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Krav Maga Aims To Be More Than A Sport, With An Ethos Of Self-Protection And Confidence

Joshua Chung

Brazilian jiu-jitsu, karate, taekwondo, and boxing are what usually comes to mind when it comes to MMA. However, the combat sport of Krav Maga is also quietly picking up in popularity in Lansing.


LANSING, Mich. - The fighting system known as Krav Maga may not be the first topic of a conversation if people are discussing martial arts. That is because it does not focus on attacking or striking, but specializing in self-defense in a technique developed for the Israel Defense Forces.

Justin Moore, the owner and head instructor at Spartan Krav Maga in Lansing, has traveled across the world to learn this fighting system not only for himself but to teach his students and at law enforcement academies.

“What makes it different than combat sports aside from jiu-jitsu, karate, and taekwondo besides natural instincts, is that there are no rules,” Moore said. “We kick people in the groin, eye gouge, and do things that most traditional martial arts are kind of taboo or against the rules.”

Moore focuses so much on Krav Maga in his work is because it is a simple fighting system, based on natural instincts and movements. Anyone should be able to do it, as it does not matter how young, old, small, strong or big a person is.

“In Israel, everyone serves in the military which means their soldiers are not built for the biggest and strongest men in the military,” Moore said. “It’s built for anyone whether it be male, woman, young, or old. It is their hand to hand combat go to fighting style, which is what makes it unique it that sense.”


Moore said Israel only has a short time to train its military because of how often it is in combat. Which is why Krav Maga is effective - easy it is to learn. It takes the natural instincts of a person and quickly builds upon it to be effective.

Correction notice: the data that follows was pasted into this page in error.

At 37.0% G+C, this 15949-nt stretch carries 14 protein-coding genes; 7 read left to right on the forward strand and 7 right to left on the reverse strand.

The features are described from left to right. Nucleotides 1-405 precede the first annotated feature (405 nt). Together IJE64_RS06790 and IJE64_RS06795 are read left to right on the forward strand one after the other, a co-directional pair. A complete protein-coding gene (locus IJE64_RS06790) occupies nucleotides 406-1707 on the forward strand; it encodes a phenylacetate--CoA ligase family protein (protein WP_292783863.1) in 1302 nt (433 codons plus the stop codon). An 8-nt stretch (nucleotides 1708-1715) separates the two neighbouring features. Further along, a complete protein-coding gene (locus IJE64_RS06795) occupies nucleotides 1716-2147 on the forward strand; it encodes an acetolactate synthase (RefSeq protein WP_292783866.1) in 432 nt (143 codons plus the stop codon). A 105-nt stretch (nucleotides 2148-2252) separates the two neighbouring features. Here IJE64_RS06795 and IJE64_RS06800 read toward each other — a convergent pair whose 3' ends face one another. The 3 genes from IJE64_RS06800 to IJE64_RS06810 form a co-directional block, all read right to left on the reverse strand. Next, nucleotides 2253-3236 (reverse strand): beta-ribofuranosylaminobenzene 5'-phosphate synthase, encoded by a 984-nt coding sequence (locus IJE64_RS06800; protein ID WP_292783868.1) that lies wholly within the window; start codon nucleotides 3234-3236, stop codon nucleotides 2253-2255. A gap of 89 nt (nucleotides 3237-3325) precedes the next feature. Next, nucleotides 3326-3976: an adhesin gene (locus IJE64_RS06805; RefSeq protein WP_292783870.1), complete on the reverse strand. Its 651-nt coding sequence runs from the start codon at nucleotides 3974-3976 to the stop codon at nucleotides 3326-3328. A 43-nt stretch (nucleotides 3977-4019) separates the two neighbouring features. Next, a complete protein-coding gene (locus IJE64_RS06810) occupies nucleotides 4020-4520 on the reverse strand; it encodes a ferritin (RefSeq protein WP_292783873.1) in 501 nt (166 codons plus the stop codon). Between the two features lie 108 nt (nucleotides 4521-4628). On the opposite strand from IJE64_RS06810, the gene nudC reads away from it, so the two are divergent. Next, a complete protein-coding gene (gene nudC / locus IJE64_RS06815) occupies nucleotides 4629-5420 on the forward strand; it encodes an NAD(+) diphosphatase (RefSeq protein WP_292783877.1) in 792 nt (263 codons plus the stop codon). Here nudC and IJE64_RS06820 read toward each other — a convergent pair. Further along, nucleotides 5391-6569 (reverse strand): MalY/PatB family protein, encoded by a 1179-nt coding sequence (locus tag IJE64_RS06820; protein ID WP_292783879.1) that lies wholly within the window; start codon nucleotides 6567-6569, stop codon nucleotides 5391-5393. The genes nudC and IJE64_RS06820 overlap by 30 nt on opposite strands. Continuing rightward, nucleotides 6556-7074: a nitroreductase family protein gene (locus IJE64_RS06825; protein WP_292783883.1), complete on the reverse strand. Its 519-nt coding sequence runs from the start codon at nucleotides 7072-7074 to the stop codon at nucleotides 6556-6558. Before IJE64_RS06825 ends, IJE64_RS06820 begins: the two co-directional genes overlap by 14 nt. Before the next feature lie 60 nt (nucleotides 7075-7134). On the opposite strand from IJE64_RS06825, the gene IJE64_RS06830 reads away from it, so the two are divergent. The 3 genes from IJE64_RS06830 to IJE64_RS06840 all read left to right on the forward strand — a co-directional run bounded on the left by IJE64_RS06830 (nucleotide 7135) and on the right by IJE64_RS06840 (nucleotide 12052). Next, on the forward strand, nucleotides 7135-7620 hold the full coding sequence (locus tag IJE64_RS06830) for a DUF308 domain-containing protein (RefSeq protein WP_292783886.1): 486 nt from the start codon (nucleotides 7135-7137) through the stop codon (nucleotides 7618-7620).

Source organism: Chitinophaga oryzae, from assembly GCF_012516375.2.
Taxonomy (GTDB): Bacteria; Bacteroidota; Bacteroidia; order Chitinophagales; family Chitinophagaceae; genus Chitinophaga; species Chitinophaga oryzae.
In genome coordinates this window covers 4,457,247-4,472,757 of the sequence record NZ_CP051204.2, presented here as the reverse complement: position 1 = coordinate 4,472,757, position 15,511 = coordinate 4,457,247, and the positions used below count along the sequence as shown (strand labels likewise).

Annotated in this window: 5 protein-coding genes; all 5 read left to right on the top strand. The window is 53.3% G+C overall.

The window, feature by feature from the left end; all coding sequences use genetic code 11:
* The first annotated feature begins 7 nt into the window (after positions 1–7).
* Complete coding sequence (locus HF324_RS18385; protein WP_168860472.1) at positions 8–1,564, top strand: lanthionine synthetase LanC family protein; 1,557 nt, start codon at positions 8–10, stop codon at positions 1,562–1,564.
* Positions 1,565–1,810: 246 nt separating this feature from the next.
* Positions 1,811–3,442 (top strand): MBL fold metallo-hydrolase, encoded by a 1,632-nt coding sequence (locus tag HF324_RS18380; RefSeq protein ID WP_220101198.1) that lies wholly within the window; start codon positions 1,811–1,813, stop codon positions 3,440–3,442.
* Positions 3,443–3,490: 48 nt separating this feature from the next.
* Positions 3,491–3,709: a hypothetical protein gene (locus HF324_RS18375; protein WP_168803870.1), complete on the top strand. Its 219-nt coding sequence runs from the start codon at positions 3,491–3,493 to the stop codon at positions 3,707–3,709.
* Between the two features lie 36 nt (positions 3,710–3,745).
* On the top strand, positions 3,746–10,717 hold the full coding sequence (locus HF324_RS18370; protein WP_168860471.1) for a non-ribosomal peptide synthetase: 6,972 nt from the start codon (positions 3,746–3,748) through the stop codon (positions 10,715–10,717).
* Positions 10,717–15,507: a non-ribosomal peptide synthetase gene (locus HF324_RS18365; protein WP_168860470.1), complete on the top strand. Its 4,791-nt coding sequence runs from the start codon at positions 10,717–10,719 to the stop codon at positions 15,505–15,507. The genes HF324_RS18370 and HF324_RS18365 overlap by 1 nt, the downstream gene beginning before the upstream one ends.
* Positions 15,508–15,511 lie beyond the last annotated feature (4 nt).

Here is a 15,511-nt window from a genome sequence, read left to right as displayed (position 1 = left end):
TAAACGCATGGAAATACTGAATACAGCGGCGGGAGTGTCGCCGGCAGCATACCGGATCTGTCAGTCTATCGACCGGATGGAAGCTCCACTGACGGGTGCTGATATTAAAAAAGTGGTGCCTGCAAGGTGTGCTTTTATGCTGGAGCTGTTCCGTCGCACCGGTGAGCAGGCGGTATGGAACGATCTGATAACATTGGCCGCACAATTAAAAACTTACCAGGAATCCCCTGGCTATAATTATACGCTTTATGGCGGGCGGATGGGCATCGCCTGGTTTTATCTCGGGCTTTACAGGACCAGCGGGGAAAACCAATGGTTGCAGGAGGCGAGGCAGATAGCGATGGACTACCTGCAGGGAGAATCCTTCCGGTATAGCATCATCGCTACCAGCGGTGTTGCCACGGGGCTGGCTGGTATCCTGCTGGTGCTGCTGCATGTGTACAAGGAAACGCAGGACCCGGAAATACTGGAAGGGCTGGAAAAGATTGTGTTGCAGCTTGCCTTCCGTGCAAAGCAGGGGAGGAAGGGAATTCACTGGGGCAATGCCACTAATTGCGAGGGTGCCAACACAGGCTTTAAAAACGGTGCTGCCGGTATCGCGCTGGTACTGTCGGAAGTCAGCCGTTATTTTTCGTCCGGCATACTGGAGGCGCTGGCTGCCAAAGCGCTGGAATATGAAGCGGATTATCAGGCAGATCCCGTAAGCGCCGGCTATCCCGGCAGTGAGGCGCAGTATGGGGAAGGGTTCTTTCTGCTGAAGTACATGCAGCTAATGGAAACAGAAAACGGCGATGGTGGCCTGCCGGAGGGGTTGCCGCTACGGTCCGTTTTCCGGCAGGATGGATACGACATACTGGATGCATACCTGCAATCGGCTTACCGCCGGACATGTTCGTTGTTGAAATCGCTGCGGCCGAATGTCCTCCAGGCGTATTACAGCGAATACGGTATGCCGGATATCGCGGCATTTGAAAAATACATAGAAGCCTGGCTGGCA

There are multiple levels at Spartan Krav Maga, from one to five, and then there are the instructor levels. Spartan Krav Maga in total has around 20 levels three students and about 55-60 level one students.

“At level one we usually teach you basic stuff such as defense against chokes, level two there is some   where they are choking you on the ground or have you pinned down,” Moore said. “Level three it starts to become more advanced and we deal with weapons such as people trying to hit you with a knife or a violent object.”

Level four deals with a lot of long rifle situations, such as active shooters, while level five deals with third-party protection. Eventually, depending on how long the student has been there, they will get into expert level stuff where they have the opportunity to become an instructor and use the skills they have learned to teach others.

Madeline Watts, a level three student practicing defense against weapons at Krav Maga for the past two years, believes that even those experienced in other combat sports may not always be safe in unexpected situations on the streets.

“People come here to learn some effective and life-saving skills,” Watts said. “It makes you more aware, more aware of the people around you and what to do if someone were to come through the door or threatening. You just feel safer.”

Spartan Krav Maga’s biggest source of attracting people is word of mouth. Local advertisements and media relations are sometimes used, but talking to the local community and spreading their company across social media is their biggest strength.

“Krav Maga has spread pretty slowly in the United States as it has only been here for around 35 to 40 years,” Moore said. “It has taken a long time to come to Michigan especially, but on the West Coast and East Coast it has grown quickly in the bigger cities.”

Moore said that the reason people are drawn to this is everybody wants that instinct of protecting themselves. Something happens to them, they want to be able to protect themselves, their family, their property, and everything they love.

“I think that is a natural draw for people, which is to have some sense of confidence to protect themselves,” Moore said. “Everybody has a right to defend themselves and their loved ones. I believe that is just an important aspect of just being able to survive in society and keep everything safe.”

Frank Downey, a level three student and a law enforcement officer, said that he came to Spartan Krav Maga because he believed it would good for his line of work.

“I realized my agency provides training, but it is also good to find some outside training,” Downey said. “Justin and some of the other instructors are also in law enforcement, which I realized we had that commonality and we could share the same techniques. To me, that was really important to improve on my self-defense.”


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